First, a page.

According to the United Nations, 5,000 women around the world are murdered each year in the name of preserving their family honor and reputation. We speak to Rana Husseini, one of the world’s leading advocates against these so-called honor killings. In 1994, she was a young journalist with the Jordan Times and began uncovering dozens of stories of women killed by their own family members. Husseini has continued to investigate and speak out about this form of violence, whether in Jordan or other parts of the world. She’s just out with a book chronicling some of these stories, Murder in the Name of Honor: The True Story of One Woman’s Heroic Fight Against an Unbelievable Crime. [includes rush transcript]
This is a rush transcript. Copy may not be in its final form.
October is National Domestic Violence Awareness Month, and we end today’s show with a look at one deadly form of violence against women commonly known as honor killings. On Sunday a man in Jordan confessed to stabbing his twenty-two-year-old daughter to death by a sword twenty-five times, because she was found to be pregnant out of wedlock. It’s reported to be at least the seventeenth such case from Jordan this year. According to the United Nations, 5,000 women around the world are murdered each year in the name of preserving their family honor and reputation.
Rana Husseini is among the world’s leading advocates against these so-called honor killings. In ’94, she was a young journalist with the Jordan Times and began uncovering dozens of stories of women killed by their own family members because of what the family thought was immoral behavior on the part of women.
Since that, Rana Husseini has continued to investigate and speak out about this form of violence, whether in Jordan or other parts of the world. And she’s just out with a book chronicling some of these stories, called Murder in the Name of Honor: The True Story of One Woman’s Heroic Fight Against an Unbelievable Crime.
Rana Husseini joins us now here in our firehouse studio.
Explain what galvanized you and what we should understand about what’s happening, well, primarily for you in Jordan.
Well, of course, it was a series of murders that I covered when I started reporting for the Jordan Times and then going to courts and discovering that killers were getting away with very lenient sentences. So, at that time, no one was really talking about it, but because of the many efforts that were done in Jordan in the late ’90s, which I document in the book, we managed to break — as a civil society, we managed to break that taboo forever. There were training for judges, criminal prosecutors, people working in domestic fields, on how to detect these crimes, how to deal with the victims of domestic violence. Now in Jordan, most people know about this issue. It’s no longer taboo. It’s being heavily discussed in the press. There’s a lot of awareness. People — voices rejecting these sort of murders are now increasing, more than when I started. So, basically things are going to the better.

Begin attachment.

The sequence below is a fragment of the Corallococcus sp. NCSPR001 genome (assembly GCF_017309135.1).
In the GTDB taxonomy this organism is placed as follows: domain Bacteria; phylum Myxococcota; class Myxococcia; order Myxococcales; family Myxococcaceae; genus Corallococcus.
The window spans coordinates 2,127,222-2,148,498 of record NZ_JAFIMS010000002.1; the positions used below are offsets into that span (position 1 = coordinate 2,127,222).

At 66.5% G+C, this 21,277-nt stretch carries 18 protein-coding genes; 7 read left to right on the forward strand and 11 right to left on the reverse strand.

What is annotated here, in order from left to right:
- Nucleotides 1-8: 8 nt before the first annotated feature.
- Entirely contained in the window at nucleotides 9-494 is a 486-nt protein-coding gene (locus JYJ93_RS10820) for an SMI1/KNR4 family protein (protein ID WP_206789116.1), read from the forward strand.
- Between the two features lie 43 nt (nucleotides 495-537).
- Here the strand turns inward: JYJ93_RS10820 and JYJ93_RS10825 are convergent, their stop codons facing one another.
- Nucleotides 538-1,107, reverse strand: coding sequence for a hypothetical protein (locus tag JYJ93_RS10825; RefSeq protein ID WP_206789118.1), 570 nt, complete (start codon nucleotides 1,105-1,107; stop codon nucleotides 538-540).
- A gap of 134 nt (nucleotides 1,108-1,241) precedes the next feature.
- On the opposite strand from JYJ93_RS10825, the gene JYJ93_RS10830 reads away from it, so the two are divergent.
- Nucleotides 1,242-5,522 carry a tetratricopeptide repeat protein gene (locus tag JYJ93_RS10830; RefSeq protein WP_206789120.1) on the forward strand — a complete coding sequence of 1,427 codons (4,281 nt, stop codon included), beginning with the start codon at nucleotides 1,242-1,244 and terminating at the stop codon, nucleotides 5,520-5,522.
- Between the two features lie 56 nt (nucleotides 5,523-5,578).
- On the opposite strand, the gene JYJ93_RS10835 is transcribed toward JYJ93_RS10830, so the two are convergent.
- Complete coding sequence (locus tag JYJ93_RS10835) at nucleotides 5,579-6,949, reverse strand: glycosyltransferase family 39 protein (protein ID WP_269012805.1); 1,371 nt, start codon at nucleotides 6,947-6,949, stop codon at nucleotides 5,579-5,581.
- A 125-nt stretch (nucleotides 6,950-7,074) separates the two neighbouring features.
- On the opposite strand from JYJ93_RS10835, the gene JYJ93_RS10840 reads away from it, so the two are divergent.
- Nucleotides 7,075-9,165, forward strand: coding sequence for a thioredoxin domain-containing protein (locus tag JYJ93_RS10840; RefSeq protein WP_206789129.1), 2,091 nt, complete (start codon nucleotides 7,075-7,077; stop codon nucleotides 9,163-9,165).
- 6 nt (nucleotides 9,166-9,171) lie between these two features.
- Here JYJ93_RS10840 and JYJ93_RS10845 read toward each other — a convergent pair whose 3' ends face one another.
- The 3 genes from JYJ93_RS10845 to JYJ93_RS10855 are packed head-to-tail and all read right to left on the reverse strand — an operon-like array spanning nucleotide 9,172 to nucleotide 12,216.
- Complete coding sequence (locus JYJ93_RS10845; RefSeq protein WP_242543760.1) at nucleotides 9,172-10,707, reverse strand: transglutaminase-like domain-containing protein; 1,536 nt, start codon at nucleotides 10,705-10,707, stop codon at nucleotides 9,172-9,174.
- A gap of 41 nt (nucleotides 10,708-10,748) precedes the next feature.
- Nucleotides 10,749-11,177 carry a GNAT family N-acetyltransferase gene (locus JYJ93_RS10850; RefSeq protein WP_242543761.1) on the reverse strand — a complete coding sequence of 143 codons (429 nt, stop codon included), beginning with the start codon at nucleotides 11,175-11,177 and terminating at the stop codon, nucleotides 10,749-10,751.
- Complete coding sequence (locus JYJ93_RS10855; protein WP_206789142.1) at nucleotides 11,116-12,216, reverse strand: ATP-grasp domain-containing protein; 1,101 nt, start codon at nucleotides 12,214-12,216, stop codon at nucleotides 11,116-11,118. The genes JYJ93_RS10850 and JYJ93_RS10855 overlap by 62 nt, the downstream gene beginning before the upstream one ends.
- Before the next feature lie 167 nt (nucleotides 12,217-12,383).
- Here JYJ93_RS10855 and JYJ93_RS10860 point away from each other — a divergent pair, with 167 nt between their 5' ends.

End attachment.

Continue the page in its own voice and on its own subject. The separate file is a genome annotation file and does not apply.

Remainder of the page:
Unfortunately, the number of murders is not decreasing. I think we have nineteen this year. Before I left, there were eighteen, and now, with this murder, there are nineteen. But now, I mean, every time there’s a murder, there’s a big and heavy debate in the press about it. Sometimes government officials come to talk about it. And this, you did not see in the past. So I think all these kind of dialogues and discussions in the press, governments admitting — even the leadership is talking about it, the civil society, the individuals — I think this is something very important, and it’s really helped raise awareness among this issue in Jordan and elsewhere in the world.
And Rana, you talk about honor killings as a global phenomenon. It’s not something just in Jordan, and as sometimes is reported in the mainstream media in this country, it’s not something just in the Muslim world. Can you expand on this?
Yeah, of course. So-called honor crimes, I’d like to call them, because “honor crime,” when you say that, you’re justifying the murder, so we’re trying even to change the terminology. But there, you know, domestic violence or violence against women is a global phenomenon, as we said. Women get killed all over the world by their abusive partners, by their family members, by their husbands, by their sons, fathers. And there are still reports of murders going on in countries such as Italy, like in Sicily, in South America, Pakistan, Turkey.
So it’s really not restricted to any religion. I have covered cases of Christian women who were killed in Jordan for tarnishing their families’ honor, same in other parts of the Middle East. So really it has nothing to do with any religion. I think it’s mostly a tribal — I’m sorry, it’s a traditional practice more than a religious. For example, in India, Sikh families kill their daughters. In Iraq, a woman from a Yazidi faith was stoned to death recently. So, really, it has nothing to do with any religion, as much as it has to do with peoples’ wrongful cultural and traditional beliefs.
And we just have ten seconds, but when it’s called a crime of passion, an honor killing, the leniency of the sentence?
Of course, I’m against any sentence that justifies any murder. And I think any killer who kills a woman should get a very high sentence, just like treated any other murder.
This is part one of our conversation. Rana Husseini, I want to thank you for being with us, investigative journalist, activist from Jordan, leading advocate against so-called honor killings. Her book is called Murder in the Name of Honor.